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Serge Gainsbourg’s Paris home to open to the public in spring

Over 30 years after the singer’s death, Maison Gainsbourg will host a museum, bookstore and piano-bar

The iconic yet controversial artist Serge Gainsbourg’s home will open to the public next spring Pic: Maison Gainsbourg in Paris

The iconic yet controversial artist Serge Gainsbourg’s home will open to the public next spring with tickets due to go on sale in early 2022.

Ticket prices are yet to be confirmed.

The Parisian singer and songwriter’s home at 5 bis rue de Verneuil in the 6th arrondissement, where he lived from 1969 and died in 1991, is currently owned by his daughter Charlotte.

The Maison Gainsbourg also encompasses 14 Rue de Verneuil, which will host the museum, a bookstore and Le Gainsbarre - a piano-bar inspired by the early years of the singer’s career.

The visit will begin with a 30-minute tour through Serge Gainsbours’s home at 5 bis rue de Verneuil, where visitors will be guided by an immersive audio experience.

Back at 14 Rue de Verneuil, they will then have access to the museum, which offers ‘a plunge into the life, work and career of Serge Gainsbourg, through a chronological journey made up of emblematic and previously unseen works of Maison Gainsbourg's collection and its rich documental archive’.

The bookstore and gift shop will address the artist’s facets through the different eras of his career, including ‘the Rive Gauche of the early 1960s, Swinging London in the early 70s and the 80s between palace hotels and Le Palace’. It will feature books, records and fashion accessories.

There is also a library where visitors will find books about the singer as well as a selection from his personal favourites.

Le Gainsbarre will be a café-restaurant open for meals from breakfast through to dinner, and at night will turn into a cocktail bar featuring concerts, cinema screenings and workshops.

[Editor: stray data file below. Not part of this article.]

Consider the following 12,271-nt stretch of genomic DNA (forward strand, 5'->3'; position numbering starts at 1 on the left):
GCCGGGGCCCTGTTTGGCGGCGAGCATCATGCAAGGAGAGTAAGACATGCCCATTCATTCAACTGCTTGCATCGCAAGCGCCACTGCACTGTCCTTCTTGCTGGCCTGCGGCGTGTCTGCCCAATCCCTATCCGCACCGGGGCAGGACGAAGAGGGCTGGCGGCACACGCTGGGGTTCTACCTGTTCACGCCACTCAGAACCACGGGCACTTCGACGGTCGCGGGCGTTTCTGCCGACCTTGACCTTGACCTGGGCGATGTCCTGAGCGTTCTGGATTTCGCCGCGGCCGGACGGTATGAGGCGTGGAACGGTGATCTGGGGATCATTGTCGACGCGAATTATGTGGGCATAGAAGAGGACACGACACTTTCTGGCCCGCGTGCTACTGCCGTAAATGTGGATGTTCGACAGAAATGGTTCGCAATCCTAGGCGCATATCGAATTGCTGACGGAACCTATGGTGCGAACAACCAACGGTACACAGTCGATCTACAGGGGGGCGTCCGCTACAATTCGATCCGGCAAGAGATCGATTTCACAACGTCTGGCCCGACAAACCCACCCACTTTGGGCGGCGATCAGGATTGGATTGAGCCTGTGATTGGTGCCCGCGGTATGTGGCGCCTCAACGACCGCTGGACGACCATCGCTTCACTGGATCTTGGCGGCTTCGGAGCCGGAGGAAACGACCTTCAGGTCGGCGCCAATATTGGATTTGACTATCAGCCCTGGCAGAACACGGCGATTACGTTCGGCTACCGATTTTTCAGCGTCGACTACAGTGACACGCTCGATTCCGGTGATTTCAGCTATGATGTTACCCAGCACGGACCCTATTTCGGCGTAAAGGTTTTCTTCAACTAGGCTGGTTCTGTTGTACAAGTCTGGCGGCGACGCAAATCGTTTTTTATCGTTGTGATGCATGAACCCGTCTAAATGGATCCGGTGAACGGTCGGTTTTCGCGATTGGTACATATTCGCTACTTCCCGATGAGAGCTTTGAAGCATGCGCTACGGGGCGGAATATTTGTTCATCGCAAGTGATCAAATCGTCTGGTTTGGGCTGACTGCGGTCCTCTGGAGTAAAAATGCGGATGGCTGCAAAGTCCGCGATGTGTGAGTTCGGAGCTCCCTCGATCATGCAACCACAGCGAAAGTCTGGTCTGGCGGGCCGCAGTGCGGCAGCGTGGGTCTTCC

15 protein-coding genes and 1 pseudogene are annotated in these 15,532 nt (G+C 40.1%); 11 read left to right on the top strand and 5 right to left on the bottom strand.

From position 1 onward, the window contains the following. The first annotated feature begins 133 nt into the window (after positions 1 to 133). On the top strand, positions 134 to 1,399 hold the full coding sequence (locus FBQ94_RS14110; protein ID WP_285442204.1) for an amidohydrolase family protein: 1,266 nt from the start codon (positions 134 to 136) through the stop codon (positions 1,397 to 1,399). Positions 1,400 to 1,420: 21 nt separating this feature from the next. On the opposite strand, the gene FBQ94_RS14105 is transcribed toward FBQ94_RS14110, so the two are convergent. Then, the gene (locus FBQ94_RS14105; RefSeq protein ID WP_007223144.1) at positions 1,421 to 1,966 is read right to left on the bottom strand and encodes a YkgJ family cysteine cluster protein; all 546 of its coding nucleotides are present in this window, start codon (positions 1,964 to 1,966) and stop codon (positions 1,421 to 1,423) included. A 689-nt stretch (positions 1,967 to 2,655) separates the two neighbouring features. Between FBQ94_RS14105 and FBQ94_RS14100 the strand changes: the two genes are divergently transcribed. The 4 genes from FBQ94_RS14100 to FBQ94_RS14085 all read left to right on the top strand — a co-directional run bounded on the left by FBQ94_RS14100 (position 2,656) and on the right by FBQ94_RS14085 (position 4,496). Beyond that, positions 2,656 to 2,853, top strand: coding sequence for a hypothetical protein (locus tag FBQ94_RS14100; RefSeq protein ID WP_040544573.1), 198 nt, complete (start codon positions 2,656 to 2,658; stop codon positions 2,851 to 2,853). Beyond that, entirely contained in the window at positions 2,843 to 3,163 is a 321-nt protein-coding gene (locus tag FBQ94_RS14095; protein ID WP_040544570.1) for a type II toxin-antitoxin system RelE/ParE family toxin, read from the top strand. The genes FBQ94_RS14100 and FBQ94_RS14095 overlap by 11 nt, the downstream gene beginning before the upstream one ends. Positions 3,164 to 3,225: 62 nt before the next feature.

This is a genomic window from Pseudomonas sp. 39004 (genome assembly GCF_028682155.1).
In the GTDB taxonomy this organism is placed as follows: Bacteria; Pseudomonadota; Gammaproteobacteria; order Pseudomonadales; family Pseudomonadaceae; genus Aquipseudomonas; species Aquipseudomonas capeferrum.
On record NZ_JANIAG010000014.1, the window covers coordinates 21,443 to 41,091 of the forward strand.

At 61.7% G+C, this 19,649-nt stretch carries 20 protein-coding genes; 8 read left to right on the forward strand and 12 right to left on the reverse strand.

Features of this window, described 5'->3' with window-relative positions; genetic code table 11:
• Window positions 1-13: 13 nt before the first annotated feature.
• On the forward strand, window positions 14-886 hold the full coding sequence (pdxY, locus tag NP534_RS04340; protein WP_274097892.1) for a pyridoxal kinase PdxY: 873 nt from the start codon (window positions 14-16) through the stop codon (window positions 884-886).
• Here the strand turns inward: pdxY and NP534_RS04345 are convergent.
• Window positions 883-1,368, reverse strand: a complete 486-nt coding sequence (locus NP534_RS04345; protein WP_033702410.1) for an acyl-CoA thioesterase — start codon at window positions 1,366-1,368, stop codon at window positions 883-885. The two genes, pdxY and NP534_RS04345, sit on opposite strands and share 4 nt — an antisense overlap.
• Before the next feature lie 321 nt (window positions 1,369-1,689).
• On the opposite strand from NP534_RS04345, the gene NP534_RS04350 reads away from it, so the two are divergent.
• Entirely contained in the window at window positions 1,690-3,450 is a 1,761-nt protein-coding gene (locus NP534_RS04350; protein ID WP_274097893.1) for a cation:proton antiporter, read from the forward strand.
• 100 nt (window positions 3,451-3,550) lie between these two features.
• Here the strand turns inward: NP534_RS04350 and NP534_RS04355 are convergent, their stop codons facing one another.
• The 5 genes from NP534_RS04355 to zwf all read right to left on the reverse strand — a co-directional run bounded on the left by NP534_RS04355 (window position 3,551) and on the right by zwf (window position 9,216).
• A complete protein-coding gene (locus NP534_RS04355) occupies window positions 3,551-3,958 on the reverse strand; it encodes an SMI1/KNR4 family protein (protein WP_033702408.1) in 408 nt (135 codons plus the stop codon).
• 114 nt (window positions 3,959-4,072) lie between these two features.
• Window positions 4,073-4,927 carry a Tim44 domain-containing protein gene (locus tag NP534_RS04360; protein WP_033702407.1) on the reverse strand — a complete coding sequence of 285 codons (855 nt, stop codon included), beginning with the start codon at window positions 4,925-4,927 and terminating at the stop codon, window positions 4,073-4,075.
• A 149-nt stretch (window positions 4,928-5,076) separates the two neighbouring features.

Serge Gainsbourg is known almost as much for his musical hits, including Le poinçonneur des Lilas and Initials BB, as for his decadent and controversial lifestyle.

His most famous song, Je t'aime … moi non plus, was initially banned from the radio for being too explicit as it featured stimulated sounds of a female orgasm at the time rumoured to have been recorded during live sex.

After his first heart attack aged 45, Gainsbourg called a press conference around his hospital bed – where he is said to have laid covered in a Hermès blanket, having deemed the hospital blankets too ugly – to announce that he planned to smoke and drink more.

He also vulgarly propositioned Whitney Houston on TV, released a reggae version of the French national anthem and recorded a song about incest with his then 12-year-old daughter Charlotte titled Lemon Incest.

However, despite - or perhaps in part due to - his scandalous antics, the singer remains hugely popular today, with the Maison Gainsbourg exhibition curator Sébastien Merlet saying:

“Where other artists, singers, authors and composers build and maintain careers, Serge Gainsbourg has built an oeuvre. Methodically. Better than anyone. He embodies the golden age of French songwriting: his production follows the contours of the most prolific period of the recording industry.”

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